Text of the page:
Gainesville and Alachua County seem to have a love affair with antiquated technologies: wood-burning power plant, bus mass transit, light rail studies, trolley cars, bike lanes. These are all huge infrastructure costs; all bets against the proliferation of lower power devices, telecommuting, the freedom that the private automobile brings, and many people’s preference for riding their bikes on the sidewalks.
When I ask, “Are we the next Detroit?” I don’t mean it in a good way. I mean that we can learn from cities that made investments that didn’t pay off. Please listen to this podcast. Save it to your hard drive and put it on your iPod, or just let it play while you are working on other things, like improving your score on Angry Birds.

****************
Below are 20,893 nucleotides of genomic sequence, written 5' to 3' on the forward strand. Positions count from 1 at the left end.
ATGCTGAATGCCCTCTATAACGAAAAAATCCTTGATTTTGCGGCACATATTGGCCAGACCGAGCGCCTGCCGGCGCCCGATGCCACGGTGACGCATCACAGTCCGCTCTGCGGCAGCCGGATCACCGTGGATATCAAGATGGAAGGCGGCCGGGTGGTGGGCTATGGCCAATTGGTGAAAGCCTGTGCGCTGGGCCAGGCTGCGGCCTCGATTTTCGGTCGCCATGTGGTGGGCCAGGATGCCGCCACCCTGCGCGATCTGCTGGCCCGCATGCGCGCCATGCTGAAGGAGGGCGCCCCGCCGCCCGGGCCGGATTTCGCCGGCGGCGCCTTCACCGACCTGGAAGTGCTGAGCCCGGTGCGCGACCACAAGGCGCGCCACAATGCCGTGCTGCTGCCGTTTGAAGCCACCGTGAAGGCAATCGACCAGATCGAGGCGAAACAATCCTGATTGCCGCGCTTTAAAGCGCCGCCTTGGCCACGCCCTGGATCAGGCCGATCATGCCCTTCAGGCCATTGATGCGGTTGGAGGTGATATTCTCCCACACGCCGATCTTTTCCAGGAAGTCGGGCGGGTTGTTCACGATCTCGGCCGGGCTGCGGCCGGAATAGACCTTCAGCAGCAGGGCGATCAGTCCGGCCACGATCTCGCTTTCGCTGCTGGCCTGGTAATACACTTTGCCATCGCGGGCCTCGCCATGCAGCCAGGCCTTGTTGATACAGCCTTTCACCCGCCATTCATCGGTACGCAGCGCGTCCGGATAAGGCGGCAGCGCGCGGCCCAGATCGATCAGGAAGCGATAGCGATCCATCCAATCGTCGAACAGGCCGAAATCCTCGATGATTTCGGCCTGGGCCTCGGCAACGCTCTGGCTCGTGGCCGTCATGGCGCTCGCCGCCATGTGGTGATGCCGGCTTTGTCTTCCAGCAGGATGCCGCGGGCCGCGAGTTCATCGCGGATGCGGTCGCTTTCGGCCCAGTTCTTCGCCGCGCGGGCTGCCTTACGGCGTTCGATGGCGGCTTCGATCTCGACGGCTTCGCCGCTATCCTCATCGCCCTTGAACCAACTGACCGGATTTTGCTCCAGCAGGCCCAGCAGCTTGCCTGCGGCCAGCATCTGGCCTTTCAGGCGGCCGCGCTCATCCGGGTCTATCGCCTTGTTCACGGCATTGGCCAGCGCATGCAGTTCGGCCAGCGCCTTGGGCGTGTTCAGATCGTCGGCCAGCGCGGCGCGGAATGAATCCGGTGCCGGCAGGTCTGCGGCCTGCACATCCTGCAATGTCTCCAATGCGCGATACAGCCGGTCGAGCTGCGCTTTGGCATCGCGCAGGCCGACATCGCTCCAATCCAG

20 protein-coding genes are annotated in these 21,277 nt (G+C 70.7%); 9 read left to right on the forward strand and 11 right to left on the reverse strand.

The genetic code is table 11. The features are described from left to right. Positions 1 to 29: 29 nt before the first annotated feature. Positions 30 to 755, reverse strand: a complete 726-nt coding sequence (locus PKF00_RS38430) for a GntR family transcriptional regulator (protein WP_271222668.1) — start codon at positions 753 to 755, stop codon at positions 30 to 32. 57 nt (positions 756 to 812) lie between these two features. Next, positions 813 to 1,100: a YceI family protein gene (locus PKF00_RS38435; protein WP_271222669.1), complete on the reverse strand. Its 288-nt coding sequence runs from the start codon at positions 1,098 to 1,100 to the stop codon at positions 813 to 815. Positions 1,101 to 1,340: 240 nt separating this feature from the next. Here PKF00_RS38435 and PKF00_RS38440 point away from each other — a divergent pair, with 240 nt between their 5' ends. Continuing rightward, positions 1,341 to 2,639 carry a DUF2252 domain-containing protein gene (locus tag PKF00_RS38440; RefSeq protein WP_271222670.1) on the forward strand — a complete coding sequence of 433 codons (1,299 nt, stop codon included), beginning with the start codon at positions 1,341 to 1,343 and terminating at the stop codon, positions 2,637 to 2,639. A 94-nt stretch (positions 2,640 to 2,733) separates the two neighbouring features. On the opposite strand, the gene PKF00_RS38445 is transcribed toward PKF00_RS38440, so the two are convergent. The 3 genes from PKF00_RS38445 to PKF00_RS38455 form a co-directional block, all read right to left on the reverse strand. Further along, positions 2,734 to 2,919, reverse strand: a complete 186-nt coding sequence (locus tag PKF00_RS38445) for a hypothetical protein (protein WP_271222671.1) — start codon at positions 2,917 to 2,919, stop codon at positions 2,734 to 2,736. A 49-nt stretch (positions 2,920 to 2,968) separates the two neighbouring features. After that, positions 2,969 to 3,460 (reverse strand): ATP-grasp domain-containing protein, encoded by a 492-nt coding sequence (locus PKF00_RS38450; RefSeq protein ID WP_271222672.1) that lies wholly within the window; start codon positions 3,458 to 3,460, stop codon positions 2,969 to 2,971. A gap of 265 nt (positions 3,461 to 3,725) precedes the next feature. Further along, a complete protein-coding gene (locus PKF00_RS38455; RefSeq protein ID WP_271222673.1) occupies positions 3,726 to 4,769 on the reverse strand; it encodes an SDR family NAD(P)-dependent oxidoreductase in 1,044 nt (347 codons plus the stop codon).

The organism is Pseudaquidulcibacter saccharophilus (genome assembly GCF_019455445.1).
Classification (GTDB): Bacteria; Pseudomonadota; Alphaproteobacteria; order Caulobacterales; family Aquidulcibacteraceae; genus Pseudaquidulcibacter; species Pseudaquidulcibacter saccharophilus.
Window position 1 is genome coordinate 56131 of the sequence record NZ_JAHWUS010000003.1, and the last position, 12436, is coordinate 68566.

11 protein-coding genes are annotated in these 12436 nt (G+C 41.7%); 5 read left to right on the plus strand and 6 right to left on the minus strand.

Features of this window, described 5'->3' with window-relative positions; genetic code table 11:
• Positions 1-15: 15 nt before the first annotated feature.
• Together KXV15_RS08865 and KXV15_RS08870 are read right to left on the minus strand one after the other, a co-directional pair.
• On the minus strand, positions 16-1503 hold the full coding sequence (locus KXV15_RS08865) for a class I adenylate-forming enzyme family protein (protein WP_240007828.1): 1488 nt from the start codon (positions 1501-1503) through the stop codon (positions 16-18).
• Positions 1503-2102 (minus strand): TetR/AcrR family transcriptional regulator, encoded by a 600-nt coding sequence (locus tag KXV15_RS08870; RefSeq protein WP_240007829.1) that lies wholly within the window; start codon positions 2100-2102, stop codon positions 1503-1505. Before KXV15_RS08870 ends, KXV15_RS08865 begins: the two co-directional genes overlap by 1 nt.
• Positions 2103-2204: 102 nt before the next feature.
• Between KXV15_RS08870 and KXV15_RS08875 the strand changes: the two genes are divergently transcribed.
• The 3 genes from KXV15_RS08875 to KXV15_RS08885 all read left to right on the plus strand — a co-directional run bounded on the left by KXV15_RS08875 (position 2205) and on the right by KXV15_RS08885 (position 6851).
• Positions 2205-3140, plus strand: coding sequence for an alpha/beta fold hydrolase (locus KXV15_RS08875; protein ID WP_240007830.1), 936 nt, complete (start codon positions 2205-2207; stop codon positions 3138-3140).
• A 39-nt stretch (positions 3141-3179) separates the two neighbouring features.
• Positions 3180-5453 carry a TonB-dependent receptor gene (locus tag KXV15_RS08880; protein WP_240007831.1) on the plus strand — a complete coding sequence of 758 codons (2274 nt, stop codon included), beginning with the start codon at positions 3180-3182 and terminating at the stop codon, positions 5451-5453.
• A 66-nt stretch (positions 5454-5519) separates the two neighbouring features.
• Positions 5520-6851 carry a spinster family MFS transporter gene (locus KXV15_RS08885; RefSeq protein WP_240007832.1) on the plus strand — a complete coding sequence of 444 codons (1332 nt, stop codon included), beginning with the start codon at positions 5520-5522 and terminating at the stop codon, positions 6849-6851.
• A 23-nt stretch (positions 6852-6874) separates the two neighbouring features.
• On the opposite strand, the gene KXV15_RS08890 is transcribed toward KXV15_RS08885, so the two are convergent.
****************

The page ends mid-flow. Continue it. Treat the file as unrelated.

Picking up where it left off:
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Edward Glaeser of Harvard University and author of The Triumph of Cities talks with EconTalk host Russ Roberts about American cities. The conversation begins with a discussion of the history of Detroit over the last century and its current plight. What might be done to improve Detroit’s situation? Why are other cities experiencing similar challenges to those facing Detroit? Why are some cities thriving and growing? What policies might help ailing cities and what policies have helped those cities that succeed? The conversation concludes with a discussion of why cities have such potential for growth.